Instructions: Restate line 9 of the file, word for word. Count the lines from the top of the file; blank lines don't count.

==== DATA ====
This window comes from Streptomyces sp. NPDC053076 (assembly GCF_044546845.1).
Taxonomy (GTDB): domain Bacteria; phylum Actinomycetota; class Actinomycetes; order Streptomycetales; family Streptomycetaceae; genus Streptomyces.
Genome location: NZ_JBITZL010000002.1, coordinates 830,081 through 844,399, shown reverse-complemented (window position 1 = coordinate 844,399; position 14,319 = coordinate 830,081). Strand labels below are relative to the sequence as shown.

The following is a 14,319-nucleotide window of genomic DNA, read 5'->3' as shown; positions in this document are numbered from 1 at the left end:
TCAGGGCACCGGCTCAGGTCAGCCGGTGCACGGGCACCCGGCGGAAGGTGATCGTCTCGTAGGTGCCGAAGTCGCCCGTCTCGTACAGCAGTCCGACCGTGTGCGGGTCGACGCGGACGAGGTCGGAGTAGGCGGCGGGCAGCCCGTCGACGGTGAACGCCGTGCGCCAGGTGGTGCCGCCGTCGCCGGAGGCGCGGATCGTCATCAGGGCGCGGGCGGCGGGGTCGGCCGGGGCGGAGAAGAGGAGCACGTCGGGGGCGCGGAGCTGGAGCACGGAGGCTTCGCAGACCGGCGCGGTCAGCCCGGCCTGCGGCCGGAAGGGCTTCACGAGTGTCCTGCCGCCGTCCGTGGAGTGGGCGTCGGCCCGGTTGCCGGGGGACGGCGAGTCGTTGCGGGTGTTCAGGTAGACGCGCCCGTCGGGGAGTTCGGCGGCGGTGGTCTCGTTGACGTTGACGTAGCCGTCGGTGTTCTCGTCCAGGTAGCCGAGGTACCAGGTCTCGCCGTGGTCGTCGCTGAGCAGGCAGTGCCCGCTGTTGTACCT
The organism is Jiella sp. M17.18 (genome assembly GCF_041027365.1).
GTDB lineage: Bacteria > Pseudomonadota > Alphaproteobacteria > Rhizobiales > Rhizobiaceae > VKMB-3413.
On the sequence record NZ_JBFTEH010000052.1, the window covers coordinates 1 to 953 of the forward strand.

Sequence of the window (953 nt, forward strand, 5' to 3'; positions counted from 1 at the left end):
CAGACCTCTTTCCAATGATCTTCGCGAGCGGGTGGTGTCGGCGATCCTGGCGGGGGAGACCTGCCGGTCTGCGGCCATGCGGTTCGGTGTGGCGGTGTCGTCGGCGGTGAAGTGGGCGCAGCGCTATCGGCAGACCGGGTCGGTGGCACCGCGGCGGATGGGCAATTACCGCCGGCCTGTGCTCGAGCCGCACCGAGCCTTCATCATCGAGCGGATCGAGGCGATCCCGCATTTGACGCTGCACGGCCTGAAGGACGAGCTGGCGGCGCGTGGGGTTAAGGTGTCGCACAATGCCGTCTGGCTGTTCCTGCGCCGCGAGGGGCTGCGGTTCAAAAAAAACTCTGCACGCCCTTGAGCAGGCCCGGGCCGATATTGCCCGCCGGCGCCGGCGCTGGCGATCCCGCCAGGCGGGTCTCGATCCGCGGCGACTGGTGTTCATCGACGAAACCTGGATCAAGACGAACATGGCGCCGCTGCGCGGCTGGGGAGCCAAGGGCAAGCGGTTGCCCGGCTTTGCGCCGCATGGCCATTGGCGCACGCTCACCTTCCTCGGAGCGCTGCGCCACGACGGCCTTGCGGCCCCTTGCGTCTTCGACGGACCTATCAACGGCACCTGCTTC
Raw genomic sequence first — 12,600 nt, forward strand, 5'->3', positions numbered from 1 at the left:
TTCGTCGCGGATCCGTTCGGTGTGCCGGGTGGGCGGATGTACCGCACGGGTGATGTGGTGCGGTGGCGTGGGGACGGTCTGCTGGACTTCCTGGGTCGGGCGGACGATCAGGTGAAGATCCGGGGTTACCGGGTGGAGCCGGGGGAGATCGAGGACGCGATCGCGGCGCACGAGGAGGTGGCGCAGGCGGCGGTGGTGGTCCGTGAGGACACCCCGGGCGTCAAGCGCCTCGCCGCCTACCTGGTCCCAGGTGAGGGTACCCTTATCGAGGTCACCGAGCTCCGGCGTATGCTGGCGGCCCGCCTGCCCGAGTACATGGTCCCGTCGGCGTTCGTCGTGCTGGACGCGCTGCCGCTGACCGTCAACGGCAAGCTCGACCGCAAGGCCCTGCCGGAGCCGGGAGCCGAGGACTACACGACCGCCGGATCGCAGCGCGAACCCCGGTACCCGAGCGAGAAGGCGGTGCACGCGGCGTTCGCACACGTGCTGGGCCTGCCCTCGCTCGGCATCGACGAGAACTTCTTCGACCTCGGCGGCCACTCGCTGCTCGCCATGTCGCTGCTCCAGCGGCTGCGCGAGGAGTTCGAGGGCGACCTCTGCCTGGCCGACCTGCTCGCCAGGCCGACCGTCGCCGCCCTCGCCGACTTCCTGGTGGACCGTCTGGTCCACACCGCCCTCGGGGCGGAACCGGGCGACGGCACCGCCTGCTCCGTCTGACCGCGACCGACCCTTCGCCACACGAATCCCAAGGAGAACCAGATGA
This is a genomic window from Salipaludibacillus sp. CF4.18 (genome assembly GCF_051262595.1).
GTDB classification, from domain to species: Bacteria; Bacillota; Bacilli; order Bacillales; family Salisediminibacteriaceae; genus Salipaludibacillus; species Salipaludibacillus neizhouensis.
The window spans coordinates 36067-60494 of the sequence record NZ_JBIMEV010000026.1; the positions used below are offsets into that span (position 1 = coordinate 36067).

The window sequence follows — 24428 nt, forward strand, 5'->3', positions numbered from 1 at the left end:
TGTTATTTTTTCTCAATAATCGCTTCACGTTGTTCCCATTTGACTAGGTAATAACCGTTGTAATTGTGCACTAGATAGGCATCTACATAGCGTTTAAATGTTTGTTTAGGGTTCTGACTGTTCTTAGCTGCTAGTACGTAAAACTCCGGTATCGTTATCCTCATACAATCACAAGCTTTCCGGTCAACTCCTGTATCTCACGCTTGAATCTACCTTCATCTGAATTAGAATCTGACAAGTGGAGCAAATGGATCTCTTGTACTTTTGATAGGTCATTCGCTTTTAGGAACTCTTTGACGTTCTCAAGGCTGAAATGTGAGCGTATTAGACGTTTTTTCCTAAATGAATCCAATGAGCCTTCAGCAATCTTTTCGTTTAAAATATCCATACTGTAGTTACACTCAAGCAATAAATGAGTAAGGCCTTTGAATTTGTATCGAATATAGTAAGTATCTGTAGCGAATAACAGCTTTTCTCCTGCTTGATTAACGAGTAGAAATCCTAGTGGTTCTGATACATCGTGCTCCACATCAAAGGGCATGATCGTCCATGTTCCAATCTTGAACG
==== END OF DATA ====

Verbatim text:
Sequence of the window (953 nt, forward strand, 5' to 3'; positions counted from 1 at the left end):